Hands-on Gear Review
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Pros: Well ventilated, stretchy front pocket, many features such as helmet clip, very adjustable, versatile, separate compartment for hydration bladder.
Cons: Hard to lash bigger items to the outside, water bottle pockets are small.
Best Uses: Day hiking, mountain biking, adventure racing, bike commuting.
Two things stand out about the Osprey Talon 22: ventilation and extra super bonus features. This pack is for people who want clever features and are willing to pay a little extra and carry a little more weight. If adventure racing or mountain biking is your thing, the Talon is a perfect option for you. With features such as a helmet attachment, blinker clip patch, and a tow loop, the features of this pack will make your life easier. The Osprey Talon wins our Best in Class award for being the most comfortable and versatile pack we reviewed, proving useful in just about any application and being extremely breathable and adjustable. If you want the ultimate in lightness, check out the REI Flash 18 ($35), which is only 11 ounces. Or if you a looking for a balance of lightweight and comfortable, check out the Deuter Speed Lite 20 ($89), which is about the half the weight of the Talon but also has fewer features and is less comfortable for carrying heavier loads. For even more features and a truly innovative back design, see the review of the Osprey Stratos 24, but keep in mind that the Talon distributes weight more comfortably than the Stratos and still has a very ventilated back panel.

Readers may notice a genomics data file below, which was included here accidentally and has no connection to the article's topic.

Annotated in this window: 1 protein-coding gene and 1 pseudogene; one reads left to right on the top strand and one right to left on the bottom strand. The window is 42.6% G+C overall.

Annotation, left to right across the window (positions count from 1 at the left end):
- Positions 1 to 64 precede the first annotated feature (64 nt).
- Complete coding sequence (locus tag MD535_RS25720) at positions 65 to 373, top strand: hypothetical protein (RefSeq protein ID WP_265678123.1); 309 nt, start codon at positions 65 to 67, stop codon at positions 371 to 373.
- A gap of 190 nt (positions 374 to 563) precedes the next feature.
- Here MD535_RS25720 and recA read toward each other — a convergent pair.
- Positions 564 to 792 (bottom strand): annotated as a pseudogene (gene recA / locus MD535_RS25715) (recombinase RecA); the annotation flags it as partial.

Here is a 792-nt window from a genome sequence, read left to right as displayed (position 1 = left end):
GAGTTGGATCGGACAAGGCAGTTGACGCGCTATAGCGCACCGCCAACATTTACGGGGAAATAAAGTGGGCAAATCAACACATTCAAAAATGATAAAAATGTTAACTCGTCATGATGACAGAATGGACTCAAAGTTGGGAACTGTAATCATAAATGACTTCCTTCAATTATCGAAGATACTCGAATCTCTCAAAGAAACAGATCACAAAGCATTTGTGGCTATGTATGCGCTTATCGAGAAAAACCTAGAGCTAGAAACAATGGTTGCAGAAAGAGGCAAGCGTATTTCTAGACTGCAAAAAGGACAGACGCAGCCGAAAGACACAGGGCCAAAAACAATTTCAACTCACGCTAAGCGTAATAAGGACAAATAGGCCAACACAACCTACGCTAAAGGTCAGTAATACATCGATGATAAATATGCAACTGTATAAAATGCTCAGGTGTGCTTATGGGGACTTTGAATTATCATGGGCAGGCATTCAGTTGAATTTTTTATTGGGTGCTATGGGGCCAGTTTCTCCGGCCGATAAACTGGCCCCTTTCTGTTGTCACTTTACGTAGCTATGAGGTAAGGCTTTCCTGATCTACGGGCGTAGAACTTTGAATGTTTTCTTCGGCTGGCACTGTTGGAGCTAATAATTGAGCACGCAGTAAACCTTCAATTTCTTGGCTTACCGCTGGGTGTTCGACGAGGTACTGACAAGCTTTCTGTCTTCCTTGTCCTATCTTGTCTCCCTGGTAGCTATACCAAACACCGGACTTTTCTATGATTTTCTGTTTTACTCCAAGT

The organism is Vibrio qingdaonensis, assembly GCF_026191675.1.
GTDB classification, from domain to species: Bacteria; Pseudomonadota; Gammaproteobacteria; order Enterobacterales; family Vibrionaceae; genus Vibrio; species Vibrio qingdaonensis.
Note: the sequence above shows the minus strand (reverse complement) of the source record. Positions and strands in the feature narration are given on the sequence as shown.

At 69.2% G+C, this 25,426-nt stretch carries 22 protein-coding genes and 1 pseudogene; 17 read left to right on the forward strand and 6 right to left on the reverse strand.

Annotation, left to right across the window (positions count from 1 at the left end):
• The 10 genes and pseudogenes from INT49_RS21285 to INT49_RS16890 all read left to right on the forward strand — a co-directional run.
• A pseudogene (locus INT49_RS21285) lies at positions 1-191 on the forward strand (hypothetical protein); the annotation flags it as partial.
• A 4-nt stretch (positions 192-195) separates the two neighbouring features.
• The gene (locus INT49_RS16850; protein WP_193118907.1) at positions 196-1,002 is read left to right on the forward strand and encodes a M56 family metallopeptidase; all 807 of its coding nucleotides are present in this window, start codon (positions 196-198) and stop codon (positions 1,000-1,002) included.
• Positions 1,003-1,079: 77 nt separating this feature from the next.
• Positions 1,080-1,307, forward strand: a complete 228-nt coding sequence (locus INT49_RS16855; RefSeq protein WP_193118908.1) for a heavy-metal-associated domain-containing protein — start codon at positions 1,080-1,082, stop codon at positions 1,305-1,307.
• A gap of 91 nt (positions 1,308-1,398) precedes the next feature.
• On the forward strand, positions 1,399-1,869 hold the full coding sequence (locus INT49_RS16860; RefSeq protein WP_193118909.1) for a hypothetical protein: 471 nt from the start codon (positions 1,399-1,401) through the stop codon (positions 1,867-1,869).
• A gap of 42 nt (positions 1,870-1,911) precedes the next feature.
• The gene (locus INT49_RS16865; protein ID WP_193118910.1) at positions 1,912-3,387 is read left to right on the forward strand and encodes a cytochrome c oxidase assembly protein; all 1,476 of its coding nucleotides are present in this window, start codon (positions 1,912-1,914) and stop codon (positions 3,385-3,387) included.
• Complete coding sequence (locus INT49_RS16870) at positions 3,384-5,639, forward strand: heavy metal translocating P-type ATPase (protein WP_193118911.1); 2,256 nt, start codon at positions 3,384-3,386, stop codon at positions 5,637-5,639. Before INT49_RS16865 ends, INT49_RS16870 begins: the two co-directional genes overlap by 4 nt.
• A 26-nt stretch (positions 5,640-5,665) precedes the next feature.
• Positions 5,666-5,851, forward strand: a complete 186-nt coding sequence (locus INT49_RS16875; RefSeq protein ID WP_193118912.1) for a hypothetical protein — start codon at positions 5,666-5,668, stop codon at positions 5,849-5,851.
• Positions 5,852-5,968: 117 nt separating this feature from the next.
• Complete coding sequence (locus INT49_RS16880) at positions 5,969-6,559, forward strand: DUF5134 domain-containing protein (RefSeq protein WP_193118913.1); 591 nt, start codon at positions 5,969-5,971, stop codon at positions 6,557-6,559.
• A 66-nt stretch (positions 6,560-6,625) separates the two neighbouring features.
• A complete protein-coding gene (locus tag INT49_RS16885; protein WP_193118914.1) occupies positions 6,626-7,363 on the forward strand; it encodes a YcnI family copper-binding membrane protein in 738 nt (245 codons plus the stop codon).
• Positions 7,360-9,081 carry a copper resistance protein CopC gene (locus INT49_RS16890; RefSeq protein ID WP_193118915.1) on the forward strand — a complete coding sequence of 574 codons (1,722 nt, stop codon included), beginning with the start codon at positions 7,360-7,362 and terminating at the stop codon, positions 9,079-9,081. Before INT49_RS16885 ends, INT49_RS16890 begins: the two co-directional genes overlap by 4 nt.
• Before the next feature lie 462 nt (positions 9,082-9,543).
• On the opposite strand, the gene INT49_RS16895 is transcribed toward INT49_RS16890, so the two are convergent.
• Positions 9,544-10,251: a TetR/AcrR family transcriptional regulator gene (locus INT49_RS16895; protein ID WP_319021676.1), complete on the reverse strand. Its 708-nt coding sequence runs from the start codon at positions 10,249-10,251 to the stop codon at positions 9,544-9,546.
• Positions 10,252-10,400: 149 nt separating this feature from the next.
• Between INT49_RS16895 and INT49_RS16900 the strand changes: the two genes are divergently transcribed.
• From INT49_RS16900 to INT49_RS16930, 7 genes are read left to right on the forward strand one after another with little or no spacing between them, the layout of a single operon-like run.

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OutdoorGearLab Editors' Hands-on Review
The features list on the Talon is impressive: helmet clip attachment, blinker light attachment, adjustable harness, ventilated back panel, hip belt pockets, tow loop, bungee tool attachment, and stretchy outer stash pocket.
Of those features, Chris Mac may be among the few who use the tow loop, he uses it all the time when towing his mountainboard behind him, but it also may be useful for activities such as adventure racing.
The helmet attachment is amazingly easy to use. Simply slide the plastic end through a hole in the helmet, flatten it out, and ta-da, your helmet is secured. It works better if the pack is mostly full, and sadly, does not work on a solid hard plastic climbing helmet since it relies on holes in the helmet to work.
The harness is not only adjustable, it is easily adjustable. Undo the Velcro, move the straps to where you want them, and stick them back on. Very few packs let you do this to customize the fit, and those that do generally require a lot more effort. Just don't let the strap harness ride too high if you plan to wear it while riding a bike, or it will rub against your neck uncomfortably.
You can squeeze a handheld GPS, iPhone or similarly sized smartphone in the the shoulder strap pocket for easy access. We love this feature.
The side compression straps can pass under the side water bottle holder. This means you can get access to your bottle without undoing the side straps. The only downside is that these water bottle pockets are so small that only certain types of bottles fit inside. There is also a stretchy outer pocket for cramming in extra stuff. It has a vent/drain hole at the bottom (which doubles as the blinker attachment) which means you can throw your wet flip flops or bathing suit in the back and they will dry out as you hike.